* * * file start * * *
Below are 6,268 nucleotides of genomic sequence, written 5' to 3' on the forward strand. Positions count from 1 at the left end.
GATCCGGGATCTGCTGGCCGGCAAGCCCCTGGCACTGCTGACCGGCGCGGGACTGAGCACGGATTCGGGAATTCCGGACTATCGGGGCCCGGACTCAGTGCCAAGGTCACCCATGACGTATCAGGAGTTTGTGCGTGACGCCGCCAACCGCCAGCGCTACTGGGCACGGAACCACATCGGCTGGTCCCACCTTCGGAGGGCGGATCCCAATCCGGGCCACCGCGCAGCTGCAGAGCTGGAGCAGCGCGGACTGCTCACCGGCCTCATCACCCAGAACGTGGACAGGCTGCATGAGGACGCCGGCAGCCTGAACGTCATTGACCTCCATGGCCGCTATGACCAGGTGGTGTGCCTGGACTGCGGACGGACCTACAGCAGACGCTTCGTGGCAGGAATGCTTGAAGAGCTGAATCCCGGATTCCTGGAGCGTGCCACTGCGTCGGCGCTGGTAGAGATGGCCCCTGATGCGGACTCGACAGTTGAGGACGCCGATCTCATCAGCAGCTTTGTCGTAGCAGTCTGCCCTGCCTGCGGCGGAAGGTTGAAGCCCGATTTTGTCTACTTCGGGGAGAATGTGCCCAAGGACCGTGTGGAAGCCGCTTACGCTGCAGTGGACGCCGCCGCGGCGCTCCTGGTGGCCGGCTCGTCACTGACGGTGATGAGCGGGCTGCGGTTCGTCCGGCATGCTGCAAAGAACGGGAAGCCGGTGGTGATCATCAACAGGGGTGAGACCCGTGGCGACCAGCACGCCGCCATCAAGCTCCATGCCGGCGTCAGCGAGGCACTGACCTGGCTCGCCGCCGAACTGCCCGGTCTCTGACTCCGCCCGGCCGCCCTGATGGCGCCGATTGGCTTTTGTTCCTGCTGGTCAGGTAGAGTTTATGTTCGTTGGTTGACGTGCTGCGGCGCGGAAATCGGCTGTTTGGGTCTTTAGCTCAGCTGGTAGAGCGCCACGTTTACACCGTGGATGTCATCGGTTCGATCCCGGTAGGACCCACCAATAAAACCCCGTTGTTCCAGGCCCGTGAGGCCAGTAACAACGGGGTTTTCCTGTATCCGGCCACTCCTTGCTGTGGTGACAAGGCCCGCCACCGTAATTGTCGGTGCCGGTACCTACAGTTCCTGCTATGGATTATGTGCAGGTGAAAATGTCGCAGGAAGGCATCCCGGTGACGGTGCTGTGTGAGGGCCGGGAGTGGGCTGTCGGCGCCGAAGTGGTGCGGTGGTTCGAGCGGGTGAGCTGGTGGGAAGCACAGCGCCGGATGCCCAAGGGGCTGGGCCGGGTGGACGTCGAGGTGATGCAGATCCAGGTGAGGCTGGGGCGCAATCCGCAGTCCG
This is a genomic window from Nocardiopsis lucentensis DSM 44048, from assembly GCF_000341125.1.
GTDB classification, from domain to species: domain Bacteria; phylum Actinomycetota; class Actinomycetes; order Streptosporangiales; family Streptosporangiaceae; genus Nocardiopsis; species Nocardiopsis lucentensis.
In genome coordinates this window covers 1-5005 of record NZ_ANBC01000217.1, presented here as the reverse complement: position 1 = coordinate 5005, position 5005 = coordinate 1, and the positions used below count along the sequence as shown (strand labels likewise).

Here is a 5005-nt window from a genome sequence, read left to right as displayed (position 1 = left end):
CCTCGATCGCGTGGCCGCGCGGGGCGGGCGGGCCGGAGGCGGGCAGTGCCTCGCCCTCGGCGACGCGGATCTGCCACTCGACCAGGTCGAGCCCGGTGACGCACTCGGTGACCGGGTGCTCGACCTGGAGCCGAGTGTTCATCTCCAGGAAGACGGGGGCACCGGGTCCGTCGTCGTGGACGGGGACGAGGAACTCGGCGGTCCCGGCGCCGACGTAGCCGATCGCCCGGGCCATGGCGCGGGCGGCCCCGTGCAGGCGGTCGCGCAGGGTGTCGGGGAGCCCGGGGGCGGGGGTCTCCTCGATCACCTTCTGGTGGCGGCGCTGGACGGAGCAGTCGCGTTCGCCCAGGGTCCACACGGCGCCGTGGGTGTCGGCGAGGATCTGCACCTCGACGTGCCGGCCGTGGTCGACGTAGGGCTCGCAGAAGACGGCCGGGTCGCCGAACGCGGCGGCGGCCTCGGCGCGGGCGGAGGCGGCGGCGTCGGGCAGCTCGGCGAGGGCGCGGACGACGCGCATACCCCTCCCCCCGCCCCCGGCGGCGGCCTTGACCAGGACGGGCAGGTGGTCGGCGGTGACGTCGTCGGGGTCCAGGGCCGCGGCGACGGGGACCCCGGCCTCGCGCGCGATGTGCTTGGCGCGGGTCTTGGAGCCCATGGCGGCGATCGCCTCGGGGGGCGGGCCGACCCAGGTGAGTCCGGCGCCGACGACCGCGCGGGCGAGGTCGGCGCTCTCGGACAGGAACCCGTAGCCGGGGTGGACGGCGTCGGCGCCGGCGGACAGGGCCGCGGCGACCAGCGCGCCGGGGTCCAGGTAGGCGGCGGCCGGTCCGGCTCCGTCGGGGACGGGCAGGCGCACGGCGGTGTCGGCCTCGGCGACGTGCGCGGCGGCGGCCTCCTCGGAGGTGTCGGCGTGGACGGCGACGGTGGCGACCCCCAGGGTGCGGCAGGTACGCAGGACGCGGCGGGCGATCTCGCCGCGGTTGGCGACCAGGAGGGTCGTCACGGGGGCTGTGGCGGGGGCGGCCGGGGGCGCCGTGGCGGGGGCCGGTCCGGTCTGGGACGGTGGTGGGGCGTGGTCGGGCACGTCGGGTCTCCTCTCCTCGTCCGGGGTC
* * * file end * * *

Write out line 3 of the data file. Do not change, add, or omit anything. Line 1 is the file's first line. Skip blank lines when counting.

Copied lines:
This is a genomic window from Nocardiopsis lucentensis DSM 44048, from assembly GCF_000341125.1.